Ridge, Top Hill, Jamaica

2013

Two and a half hours southeast from Montego Bay, in the rural breadbasket of Jamaica, is a small town called Top Hill, where 23 volunteers (18 high school students and 5 adults) from Southwest Washington and over 40 community volunteers particpated in a court building project.  We partnered with FOR U (Friends of Ridge, United), a Jamaican NGO focusing on community delevopment in the community of Ridge, which is part of the larger Top Hill area.

FOR U had completed a community center to host after school programs, summer reading camps and a general space for community activity and gatherings.  They had created a makeshift basketball court several years ago in connection with the center, but the court was built poorly and was in a state of disarray.  Together, we created a new court that will not only create space for basketball, but also netball, which is popular sport for Jamaican girls that looks like basketball with a backboard, but actually has quite different rules, including only moving the ball by passing as well as not being allowed to jump while shooting or attempting to block shots.  The community participation in sports has been made up of girls in the community.  The hoops created will swivel from basketball to netball with relative ease.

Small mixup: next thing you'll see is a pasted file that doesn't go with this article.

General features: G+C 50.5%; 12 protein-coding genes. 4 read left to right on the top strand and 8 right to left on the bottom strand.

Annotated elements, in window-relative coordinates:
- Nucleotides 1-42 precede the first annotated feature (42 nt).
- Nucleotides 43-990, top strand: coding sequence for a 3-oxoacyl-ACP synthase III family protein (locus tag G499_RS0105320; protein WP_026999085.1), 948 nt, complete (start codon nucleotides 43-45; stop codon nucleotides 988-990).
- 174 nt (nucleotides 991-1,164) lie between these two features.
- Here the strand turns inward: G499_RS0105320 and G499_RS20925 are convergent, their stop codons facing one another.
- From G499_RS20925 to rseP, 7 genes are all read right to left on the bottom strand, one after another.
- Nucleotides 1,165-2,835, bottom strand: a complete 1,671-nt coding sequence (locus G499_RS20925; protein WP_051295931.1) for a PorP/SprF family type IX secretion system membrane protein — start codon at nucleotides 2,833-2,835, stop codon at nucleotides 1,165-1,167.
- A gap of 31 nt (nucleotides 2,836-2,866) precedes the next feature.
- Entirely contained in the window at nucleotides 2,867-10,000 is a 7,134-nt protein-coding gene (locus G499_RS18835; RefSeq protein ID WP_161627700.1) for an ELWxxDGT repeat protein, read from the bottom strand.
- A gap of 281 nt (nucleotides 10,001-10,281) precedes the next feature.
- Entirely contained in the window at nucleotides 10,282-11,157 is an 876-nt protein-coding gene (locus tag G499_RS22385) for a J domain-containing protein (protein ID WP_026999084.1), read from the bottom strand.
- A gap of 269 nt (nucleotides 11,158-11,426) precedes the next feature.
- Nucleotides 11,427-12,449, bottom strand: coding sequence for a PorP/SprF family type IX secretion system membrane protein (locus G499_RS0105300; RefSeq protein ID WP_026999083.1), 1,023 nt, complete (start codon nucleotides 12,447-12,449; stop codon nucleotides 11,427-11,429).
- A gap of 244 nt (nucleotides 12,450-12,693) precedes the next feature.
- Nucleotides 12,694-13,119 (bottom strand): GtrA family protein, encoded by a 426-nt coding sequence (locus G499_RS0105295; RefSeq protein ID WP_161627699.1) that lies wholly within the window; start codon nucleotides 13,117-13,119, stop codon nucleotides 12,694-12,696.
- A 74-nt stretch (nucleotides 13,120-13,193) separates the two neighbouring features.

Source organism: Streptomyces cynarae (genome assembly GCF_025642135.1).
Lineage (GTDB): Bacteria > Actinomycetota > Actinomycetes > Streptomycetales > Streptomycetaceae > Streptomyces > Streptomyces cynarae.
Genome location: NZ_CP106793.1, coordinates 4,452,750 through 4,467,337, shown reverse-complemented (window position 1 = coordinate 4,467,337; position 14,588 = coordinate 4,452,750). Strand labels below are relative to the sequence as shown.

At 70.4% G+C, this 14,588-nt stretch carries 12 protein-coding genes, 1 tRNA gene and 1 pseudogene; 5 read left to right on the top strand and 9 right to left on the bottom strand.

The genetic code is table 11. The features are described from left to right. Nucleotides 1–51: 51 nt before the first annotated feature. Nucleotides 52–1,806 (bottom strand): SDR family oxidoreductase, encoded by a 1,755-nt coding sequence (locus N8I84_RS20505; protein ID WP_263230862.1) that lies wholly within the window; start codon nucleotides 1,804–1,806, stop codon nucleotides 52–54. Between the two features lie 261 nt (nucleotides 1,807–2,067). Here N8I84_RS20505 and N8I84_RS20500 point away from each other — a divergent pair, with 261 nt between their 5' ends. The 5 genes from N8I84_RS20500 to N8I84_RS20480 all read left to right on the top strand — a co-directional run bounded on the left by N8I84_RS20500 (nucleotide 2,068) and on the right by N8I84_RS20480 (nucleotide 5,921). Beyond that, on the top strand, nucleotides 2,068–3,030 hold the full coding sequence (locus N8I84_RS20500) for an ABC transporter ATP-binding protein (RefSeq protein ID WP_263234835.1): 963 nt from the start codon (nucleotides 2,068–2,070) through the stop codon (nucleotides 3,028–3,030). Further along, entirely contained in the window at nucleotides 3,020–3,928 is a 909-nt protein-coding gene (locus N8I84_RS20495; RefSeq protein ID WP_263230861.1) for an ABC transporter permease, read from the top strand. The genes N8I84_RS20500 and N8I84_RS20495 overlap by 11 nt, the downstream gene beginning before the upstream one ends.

The American volunteers stayed at the Marantha School for the Deaf in RIdge, which provided the group withnot only a great location  close to the court site, but also a chance to practice their sign language in addition to Jamaican Patois.

The group was fortunate to visit the farm of Clark, a community elder in his late 70’s.  He has numerous animals, fruits, vegetables, and herbs, including pimento trees, of which the seeds, leaves and wood are used in authentic Jamaican jerk.  But what Clark is known for is his coffee, which rivals the famous Blue Mountain Coffee in Jamaica.  He does it all with modest ingredients, picking the beans by hand, roasting them in a skillet over open flame and grinding them with an enormous mortar and pestle.

 

On the final day in Ridge, we had a big 3 on 3 basketball tournament with the American and Jamaican volunteers mixed together.  It was a fitting way to end the trip, playing together on the court we worked so hard to build. – Derek Nesland

 

I learned that people don’t always have things that we usually take for granted.  I learned clean drinking water doesn’t always come out of a sink or that sometimes there is not enough water to take a shower after a long day of work.  I also learned that it’s not always weird to say hello to a stranger or ask them how they are doing.

When people work together towards a common goal, nothing can feel better than accomplishing something great.

 

Living without technology for a week makes you realized that it isn’t really necessary, but we’re lucky to have it.  Same goes with houses, and how big they are in the U.S., but people still complain.

 

This trip has impacted me in a way that showed me a whole other side to the world we live in.  It has made me a more passionate and sympathetic person to those sho are less fortunate than us.